October 26, 2008 - Ise
Very early in the morning Makiko arrived at my hotel to begin our three day travel
to Ise, Takayama, and back to Tokyo. We boarded the Japan Rail train to Nagoya,
then transfered to a different train that would take us to Ise to visit SAKAI Masami. Masami is a fifth generation netsuke carver from the Masanao family and has been
inviting me to visit her for many years.
This collection of photos has been tremendously pared down from the 75 photos
that I took this day. There is so much to see here!
Mount Fuji in the distance
I have spared you from having to look at all of the photos that I took while on the train. All of the train
rides were very fascinating to me. There is little unused land. Seen from the train were houses and
businesses, land for growing crops and gardens, roadways, and very little else but beautiful hills and mountainsides
that are not suitable for building upon. Some of the steep hillsides are used for fruit trees and
tea bushes. Space is limited so what land there is, is used very intensely.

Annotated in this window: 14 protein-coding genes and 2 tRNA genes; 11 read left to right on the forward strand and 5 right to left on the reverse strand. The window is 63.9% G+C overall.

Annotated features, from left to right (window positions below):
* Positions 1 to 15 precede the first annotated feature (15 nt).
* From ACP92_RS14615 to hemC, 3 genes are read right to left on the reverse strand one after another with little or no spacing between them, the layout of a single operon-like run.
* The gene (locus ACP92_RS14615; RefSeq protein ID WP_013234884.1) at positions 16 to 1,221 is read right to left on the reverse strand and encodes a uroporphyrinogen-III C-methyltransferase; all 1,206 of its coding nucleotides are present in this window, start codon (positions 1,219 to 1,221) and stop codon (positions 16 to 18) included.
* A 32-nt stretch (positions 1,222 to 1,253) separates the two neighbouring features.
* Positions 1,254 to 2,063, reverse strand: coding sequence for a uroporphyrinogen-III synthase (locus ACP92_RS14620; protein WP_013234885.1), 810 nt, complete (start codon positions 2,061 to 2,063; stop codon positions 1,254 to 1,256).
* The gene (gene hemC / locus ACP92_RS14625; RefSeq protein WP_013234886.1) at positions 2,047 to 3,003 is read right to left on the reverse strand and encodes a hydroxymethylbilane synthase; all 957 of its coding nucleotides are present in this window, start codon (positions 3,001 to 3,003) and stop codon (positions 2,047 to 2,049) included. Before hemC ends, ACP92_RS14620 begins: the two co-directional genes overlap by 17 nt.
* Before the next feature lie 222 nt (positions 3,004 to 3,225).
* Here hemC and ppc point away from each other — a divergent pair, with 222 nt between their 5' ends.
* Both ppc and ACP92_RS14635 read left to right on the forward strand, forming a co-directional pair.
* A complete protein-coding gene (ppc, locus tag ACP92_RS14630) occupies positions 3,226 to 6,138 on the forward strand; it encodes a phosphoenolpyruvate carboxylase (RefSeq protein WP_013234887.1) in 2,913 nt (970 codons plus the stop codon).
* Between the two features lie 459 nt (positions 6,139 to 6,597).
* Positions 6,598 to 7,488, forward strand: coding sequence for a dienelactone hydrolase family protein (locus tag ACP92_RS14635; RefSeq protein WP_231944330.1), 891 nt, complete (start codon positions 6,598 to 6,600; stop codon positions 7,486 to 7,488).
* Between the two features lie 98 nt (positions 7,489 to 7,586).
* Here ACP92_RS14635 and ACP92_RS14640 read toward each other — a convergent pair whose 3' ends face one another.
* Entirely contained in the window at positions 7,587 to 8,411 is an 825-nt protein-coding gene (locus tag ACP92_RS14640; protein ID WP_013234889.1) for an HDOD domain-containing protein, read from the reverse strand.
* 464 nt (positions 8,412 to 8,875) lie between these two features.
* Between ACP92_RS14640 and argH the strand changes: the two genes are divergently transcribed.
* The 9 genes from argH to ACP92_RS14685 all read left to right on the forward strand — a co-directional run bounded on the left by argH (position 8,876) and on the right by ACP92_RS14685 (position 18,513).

I was fortunate to catch this view of houses on the edge of a waterway. The JR train moves very fast!
We had a beautiful lunch and are at one of two shrines that we visited on this drizzly day. The forest
was beautiful and quiet. We visted two shrines, the outer shrine, and elsewhere, the inner shrine.
I believe that the inner shrine is called Jingū. The first part of the pathway to the inner shrine was very lively
and colorful, lined with shops of many kinds. We enjoyed visiting many of these establishments, stopping
in one to see Masami's netsuke that were on display there.
After leaving the busy area we entered a quiet and darkened forest, winding our way with others, moving
towards the shrine to worship. As one walks, the noisy, busy world moves farther away as the trees and
mountains offer their enduring peace and beauty.
On the left is Hiroko, Masami's sister, Masami and Makiko on the right. I think that we are on a walk
to see the outer shrine in this photo.
On our way, a graceful interplay of roof lines caught my eye.
Stone stairway up to the inner shrine.